Got a lot of blackberries? Then check out this recipe for Blackberry Mojito Fruit Leather.

I'm not a huge fan of fruit leathers, but this turned out super good! And, really, you can't go wrong with blackberries, mint and rum.

Monday, January 11, 2010

Pioneer Skills: lemon verbena perfume

For those of you who are fans of Little House on the Prairie, you'll know that Laura was totally fascinated by the fact that her teacher, Miss Beadle, wore lemon verbena perfume. If you were a fan of the show, Mr. Edwards gave Laura lemon verbena perfume in two episodes. So, what better thing to learn as a pioneer skill than how to make your own lemon verbena perfume?

The Spanish first brought lemon verbena to Europe, where it was used widely in perfume in the 18th century. Today, even though the herb lemon verbena can be used in teas and savory dishes, it is still a fragrance widely used in perfumes. Lemon verbena has a woodsy scent, which helps add spiciness to many fragrances. And, because of the woodsy smell, lemon verbena in cologne makes a great scent for men as well as women.

Start with 100-proof vodka as a carrier for your perfume. The vodka is almost completely odorless and evaporates quickly when used on the skin, leaving behind just the fragrance. Combine about 24 drops of lemon verbena essential oil with two teaspoons of distilled water and two teaspoons of vodka. Pour all ingredients into a dark glass bottle and let them steep for at least 48 hours. Shake the bottle occasionally to mix the scent.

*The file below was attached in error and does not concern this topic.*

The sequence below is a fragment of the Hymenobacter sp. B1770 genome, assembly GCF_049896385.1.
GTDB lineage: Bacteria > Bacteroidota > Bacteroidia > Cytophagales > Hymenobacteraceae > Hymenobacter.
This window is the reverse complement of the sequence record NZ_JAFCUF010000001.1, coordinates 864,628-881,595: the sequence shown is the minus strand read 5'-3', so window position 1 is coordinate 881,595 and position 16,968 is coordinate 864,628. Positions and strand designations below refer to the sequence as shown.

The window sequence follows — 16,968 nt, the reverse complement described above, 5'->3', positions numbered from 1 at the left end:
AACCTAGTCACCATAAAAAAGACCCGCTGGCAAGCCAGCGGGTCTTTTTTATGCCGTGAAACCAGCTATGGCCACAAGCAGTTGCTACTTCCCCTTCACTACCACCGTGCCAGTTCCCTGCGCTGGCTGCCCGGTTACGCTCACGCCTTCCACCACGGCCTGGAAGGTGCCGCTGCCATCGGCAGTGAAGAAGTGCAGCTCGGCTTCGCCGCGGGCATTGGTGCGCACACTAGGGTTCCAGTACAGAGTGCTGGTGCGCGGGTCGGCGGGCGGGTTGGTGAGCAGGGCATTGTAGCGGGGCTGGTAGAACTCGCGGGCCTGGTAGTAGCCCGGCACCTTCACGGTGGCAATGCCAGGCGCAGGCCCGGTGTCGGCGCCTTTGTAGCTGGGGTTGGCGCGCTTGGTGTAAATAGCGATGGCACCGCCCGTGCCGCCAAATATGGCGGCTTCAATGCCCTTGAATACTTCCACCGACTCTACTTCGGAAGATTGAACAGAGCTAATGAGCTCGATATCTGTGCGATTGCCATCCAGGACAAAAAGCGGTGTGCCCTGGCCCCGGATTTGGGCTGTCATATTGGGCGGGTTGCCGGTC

In the book "Gone with the Wind," lemon verbena was one of Scarlett O'Hara's mother's favorite scents. During that era, people made lemon verbena lavender perfume using pure essential oils. Lemon verbena lavender perfume makes a great combination since the lavender provides a relaxing scent while lemon verbena is refreshing. Bergamot acts as a refreshing top note. Start with 1/4 cup vodka and add 1/2 teaspoon lemon verbena oil, 5 drops of lavender essential oil and 5 drops of bergamot essential oil. Store and mix as above.

20 comments:

Hobo Mama said...

Oh, that sounds lovely! And easy! What a great combination. I'll confess I don't know what lemon verbena smells like offhand, but I like lavender and bergamot. Do you like the scent?

daphne said...

Great recipe for lemon verbena perfume! I met the woman who played Miss Beadle last year at a craft fair ~ she had a booth and was selling cute crafty things (recycled jean purses and more). She bought some of the herb tea I was selling ~ made from herbs grown in my own garden, including lemon verbena! Lemon verbena is a deciduous plant (loses it's leaves in the winter), but if it's protected, it will produce an abundance of fragrant leaves year after year. I've used my lemon verbena in teas, cakes, jellies and ice cream. I like to get my essential oils from http://www.aromatherapist.miessence.com because they are certified organic.

Robj98168 said...